Why the Affordable Care Act should not prevent Physicians from Opening a Medical Practice

March 23rd, 2014 marks the 4th anniversary of the marriage of America’s Healthcare System with the Patient Protection & Affordable Care Act PPACA.  This marriage has caused a chain reaction of assumptions and resultant, sometimes perceived, reactions.  These actions are interesting, at best.

3 Common Assumptions most providers have about the Affordable Care Act:

  1. A solo practitioner or small group of physicians will not be able to survive in private practice.
  2. To prevent the demise of the solo or small group practice, they must join a hospital.
  3. Hospitals are purchasing a large percentage of the practices.

If the facts are carefully reviewed, the vows made by this union included some critical promises that could very well serve to strengthen the ability for physicians to own their own practice, for the first time in recent history.

For those of you who presently own your own practice or have an entrepreneurial spirit and hope to someday open your own practice, a pleasant surprise was uncovered by the AMA 2012 Physician Practice Benchmark Survey.  At the end of 2012, 60.1% of practices were wholly owned by physicians.  71.8% of those practices were single specialty and 36.9% were multispecialty.  To top it off, the majority of practices is less than 10 physicians.

Now, we’ve all definitely seen a trend toward hospitals owning physician practices.  The question is why are hospitals buying practices?  It makes entirely good sense that they own practices to keep physicians in their geographic area and realize the community and financial benefits of that.  That is an age-old business strategy.

So, why the perceived rush for hospitals to own practices and physicians to feel the need to be owned?

There is absolutely nothing in the Patient Protection & Affordable Care Act requiring this reaction to assumptions being made.  In reality, it supports the notion that a physician, or small group of physicians, can create a very viable privately owned practice. Not only that, but the characteristics of this new model can contribute to the efforts to contain costs and improve the quality of care.

 Let’s look at how the Affordable Care Act can support Private Practice Physicians

  • Not only are the baby boomers hitting the healthcare system but there will be many more people covered by insurance, up to “tens of millions.”  These folks will now see their physician for non-emergent illnesses where they otherwise might have chosen the Emergency Room or no care at all.  This sends up a red flag as to whether there will be enough physicians.  The PPACA is making provisions for growing the workforce.
  • There will be free Medicare preventive services, free preventive care for women, and additional services for children and other groups that were not previously covered.  Once again, a much larger population of individuals needing a physician.
  • The new system is focused on preventive care and immunizations at no cost to keep people healthy and minimize costly chronic illnesses.   More people seeking care.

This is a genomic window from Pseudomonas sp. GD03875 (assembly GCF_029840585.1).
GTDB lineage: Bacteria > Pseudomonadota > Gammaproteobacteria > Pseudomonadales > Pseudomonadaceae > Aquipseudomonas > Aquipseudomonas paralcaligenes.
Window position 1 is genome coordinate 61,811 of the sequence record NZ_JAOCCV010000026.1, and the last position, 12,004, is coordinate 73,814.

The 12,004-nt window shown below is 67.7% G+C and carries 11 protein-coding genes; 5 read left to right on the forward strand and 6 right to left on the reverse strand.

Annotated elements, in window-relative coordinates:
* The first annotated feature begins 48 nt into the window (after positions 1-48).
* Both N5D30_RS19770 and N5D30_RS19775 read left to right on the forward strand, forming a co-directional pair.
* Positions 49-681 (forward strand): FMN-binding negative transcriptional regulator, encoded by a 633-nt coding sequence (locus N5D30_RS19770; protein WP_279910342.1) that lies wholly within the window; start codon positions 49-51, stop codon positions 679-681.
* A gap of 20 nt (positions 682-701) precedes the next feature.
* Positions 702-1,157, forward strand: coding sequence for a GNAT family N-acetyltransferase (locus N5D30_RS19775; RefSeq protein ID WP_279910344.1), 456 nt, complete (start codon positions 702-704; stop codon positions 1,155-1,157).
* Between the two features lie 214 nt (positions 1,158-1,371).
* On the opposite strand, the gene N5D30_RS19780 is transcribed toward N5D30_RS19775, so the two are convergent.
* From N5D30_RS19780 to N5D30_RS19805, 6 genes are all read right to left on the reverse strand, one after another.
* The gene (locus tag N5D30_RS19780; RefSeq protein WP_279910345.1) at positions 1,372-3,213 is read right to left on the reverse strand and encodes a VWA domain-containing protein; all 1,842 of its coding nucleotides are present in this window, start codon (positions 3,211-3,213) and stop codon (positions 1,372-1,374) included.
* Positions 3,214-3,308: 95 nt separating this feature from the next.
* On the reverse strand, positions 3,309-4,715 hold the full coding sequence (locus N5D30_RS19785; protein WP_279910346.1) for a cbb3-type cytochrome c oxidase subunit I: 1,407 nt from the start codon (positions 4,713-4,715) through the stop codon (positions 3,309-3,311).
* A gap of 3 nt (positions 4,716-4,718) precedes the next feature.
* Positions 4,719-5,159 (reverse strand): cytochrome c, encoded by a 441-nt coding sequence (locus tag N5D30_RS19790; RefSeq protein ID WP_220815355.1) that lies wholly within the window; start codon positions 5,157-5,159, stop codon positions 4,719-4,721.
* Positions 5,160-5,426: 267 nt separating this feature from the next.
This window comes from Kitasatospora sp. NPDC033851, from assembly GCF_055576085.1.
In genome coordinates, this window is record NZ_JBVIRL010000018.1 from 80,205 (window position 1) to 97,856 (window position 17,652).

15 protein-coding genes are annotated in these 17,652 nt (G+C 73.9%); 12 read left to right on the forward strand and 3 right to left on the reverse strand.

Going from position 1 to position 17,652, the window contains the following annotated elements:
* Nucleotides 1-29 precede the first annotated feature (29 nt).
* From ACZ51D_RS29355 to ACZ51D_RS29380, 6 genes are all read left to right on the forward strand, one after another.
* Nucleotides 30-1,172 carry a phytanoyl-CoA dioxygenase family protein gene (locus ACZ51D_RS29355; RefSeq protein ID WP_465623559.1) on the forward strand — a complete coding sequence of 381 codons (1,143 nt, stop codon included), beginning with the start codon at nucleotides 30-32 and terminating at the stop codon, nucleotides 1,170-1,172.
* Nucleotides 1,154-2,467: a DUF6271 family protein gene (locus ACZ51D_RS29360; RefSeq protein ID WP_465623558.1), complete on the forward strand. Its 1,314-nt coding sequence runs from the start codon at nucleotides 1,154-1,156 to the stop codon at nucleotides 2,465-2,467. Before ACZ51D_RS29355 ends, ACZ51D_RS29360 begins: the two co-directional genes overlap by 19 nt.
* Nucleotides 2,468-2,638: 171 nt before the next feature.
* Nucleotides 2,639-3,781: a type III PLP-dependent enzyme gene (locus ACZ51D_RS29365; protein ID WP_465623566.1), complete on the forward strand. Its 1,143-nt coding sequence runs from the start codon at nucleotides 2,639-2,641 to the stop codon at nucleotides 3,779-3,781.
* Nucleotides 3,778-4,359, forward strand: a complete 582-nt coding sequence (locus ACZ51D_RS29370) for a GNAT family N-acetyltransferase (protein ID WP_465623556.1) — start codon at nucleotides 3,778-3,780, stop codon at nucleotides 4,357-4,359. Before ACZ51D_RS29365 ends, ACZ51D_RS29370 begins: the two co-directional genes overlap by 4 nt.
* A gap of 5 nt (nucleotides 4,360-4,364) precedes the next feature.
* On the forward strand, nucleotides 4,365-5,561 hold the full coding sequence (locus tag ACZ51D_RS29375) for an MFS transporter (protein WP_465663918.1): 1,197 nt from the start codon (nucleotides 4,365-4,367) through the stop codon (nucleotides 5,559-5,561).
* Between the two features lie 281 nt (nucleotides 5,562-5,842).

•  Insurance company reform prevents excessive rate increases and requires a high percentage of the revenue to be devoted to care.

Insurers can no longer increase your premiums for profit (also known as “price gouging”). They must justify rate hikes over 10% to the state and then display them on their website (and .gov website) the same day. As of Sept 2012 this measure saved Americans $1 billion. However not all States are using this rule, causing large Premium increases in their respective States.

Insurance companies now have to tell their customers how their money is being spent. If they don’t spend at least 80% of the money on health care they have to give customers a rebate for the difference. The 80/20 rule has saved Americans $1.1 billion dollars via rebates.

  • Medicare will be preserved.
  •   Medicaid allowed amounts will be raised to the level of Medicare allowed amounts.

As Medicaid programs and providers prepare to cover more patients in 2013, the Affordable Care Act requires states to pay primary care physicians no less than 100 percent of Medicare payment rates in 2013 and 2014 for primary care services. The increase above current payment levels is fully funded by the federal government.

  • Increased access to more data to allow doctors and patients to make the decisions that work best for them.   Evidenced-based medicine will be widespread.
  • New models of care delivery are already taking form.  Accountable Care Organizations (ACO) and Patient Centered Medical Homes (PCMH) are two already launched.  The goals are the same, to cut costs and improve the quality of care.

Maybe, the last bullet could cause pause.  How would an individual provider create a PCMH?  It’s being done by hundreds, if not thousands of practices all over the country.  Many Electronic Medical Records provide functions to include the appropriate reporting capabilities for a PCMH.

So, what about the Accountable Care Organizations?

They are, without question, in their infancy.  Many hospitals form their own ACOS and work with community physicians, ones they own and ones they don’t own, to wrap everyone in to the fold of their ACO.

So, know that a physician is more likely to own their own practice than be hospital employed, an extraordinarily high number of patients are going to need your services, Medicaid might be a carrier to consider in the near future rather than to shy away from and insurance company reform is meant to protect the consumer and the provider.

So, be confident in opening your doors and keep your eyes open for ACO opportunities in your area, in case they offer a benefit to you in the future.  Last, but not least, celebrate the marriage between the PPACA and the American Healthcare System.

Resources & References: